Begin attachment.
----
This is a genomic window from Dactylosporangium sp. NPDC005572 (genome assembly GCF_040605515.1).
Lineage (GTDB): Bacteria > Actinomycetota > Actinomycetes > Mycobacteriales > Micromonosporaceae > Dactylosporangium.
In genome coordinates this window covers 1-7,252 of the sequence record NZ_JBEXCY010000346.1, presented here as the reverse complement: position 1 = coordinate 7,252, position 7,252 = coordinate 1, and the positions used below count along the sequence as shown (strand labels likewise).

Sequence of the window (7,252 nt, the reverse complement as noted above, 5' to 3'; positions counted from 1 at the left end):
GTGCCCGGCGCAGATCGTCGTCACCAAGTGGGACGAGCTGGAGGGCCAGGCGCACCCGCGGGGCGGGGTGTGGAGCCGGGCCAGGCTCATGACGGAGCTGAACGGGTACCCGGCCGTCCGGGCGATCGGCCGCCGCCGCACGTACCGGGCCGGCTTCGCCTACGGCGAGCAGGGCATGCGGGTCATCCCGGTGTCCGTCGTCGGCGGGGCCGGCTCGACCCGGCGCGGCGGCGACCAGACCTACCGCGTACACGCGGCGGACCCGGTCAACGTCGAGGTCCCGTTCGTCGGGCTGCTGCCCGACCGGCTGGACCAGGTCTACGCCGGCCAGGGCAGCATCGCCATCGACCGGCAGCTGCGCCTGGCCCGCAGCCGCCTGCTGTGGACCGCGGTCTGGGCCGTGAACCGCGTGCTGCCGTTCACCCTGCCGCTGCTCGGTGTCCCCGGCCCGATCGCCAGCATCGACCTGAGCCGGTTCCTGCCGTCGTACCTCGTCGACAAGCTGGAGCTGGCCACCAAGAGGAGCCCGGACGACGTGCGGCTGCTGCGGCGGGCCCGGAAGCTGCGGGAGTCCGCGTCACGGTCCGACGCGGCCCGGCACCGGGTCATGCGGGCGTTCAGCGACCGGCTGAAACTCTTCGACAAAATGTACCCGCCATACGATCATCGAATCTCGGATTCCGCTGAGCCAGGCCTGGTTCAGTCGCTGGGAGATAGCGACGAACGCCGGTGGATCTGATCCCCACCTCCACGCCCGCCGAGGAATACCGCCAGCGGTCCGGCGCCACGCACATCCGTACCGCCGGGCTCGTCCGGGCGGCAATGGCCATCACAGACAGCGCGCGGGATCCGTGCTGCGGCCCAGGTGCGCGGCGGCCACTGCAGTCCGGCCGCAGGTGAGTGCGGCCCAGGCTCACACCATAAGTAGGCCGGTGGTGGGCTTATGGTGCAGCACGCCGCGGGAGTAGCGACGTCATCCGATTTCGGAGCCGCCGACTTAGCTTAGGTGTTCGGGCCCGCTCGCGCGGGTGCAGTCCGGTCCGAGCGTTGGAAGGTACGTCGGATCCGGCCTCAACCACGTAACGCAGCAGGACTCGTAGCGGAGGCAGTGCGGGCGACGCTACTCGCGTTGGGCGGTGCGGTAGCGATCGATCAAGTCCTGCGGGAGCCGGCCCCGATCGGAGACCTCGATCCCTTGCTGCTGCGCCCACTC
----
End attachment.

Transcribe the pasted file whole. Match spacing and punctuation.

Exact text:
This is a genomic window from Dactylosporangium sp. NPDC005572 (genome assembly GCF_040605515.1).
Lineage (GTDB): Bacteria > Actinomycetota > Actinomycetes > Mycobacteriales > Micromonosporaceae > Dactylosporangium.
In genome coordinates this window covers 1-7,252 of the sequence record NZ_JBEXCY010000346.1, presented here as the reverse complement: position 1 = coordinate 7,252, position 7,252 = coordinate 1, and the positions used below count along the sequence as shown (strand labels likewise).

Sequence of the window (7,252 nt, the reverse complement as noted above, 5' to 3'; positions counted from 1 at the left end):
GTGCCCGGCGCAGATCGTCGTCACCAAGTGGGACGAGCTGGAGGGCCAGGCGCACCCGCGGGGCGGGGTGTGGAGCCGGGCCAGGCTCATGACGGAGCTGAACGGGTACCCGGCCGTCCGGGCGATCGGCCGCCGCCGCACGTACCGGGCCGGCTTCGCCTACGGCGAGCAGGGCATGCGGGTCATCCCGGTGTCCGTCGTCGGCGGGGCCGGCTCGACCCGGCGCGGCGGCGACCAGACCTACCGCGTACACGCGGCGGACCCGGTCAACGTCGAGGTCCCGTTCGTCGGGCTGCTGCCCGACCGGCTGGACCAGGTCTACGCCGGCCAGGGCAGCATCGCCATCGACCGGCAGCTGCGCCTGGCCCGCAGCCGCCTGCTGTGGACCGCGGTCTGGGCCGTGAACCGCGTGCTGCCGTTCACCCTGCCGCTGCTCGGTGTCCCCGGCCCGATCGCCAGCATCGACCTGAGCCGGTTCCTGCCGTCGTACCTCGTCGACAAGCTGGAGCTGGCCACCAAGAGGAGCCCGGACGACGTGCGGCTGCTGCGGCGGGCCCGGAAGCTGCGGGAGTCCGCGTCACGGTCCGACGCGGCCCGGCACCGGGTCATGCGGGCGTTCAGCGACCGGCTGAAACTCTTCGACAAAATGTACCCGCCATACGATCATCGAATCTCGGATTCCGCTGAGCCAGGCCTGGTTCAGTCGCTGGGAGATAGCGACGAACGCCGGTGGATCTGATCCCCACCTCCACGCCCGCCGAGGAATACCGCCAGCGGTCCGGCGCCACGCACATCCGTACCGCCGGGCTCGTCCGGGCGGCAATGGCCATCACAGACAGCGCGCGGGATCCGTGCTGCGGCCCAGGTGCGCGGCGGCCACTGCAGTCCGGCCGCAGGTGAGTGCGGCCCAGGCTCACACCATAAGTAGGCCGGTGGTGGGCTTATGGTGCAGCACGCCGCGGGAGTAGCGACGTCATCCGATTTCGGAGCCGCCGACTTAGCTTAGGTGTTCGGGCCCGCTCGCGCGGGTGCAGTCCGGTCCGAGCGTTGGAAGGTACGTCGGATCCGGCCTCAACCACGTAACGCAGCAGGACTCGTAGCGGAGGCAGTGCGGGCGACGCTACTCGCGTTGGGCGGTGCGGTAGCGATCGATCAAGTCCTGCGGGAGCCGGCCCCGATCGGAGACCTCGATCCCTTGCTGCTGCGCCCACTC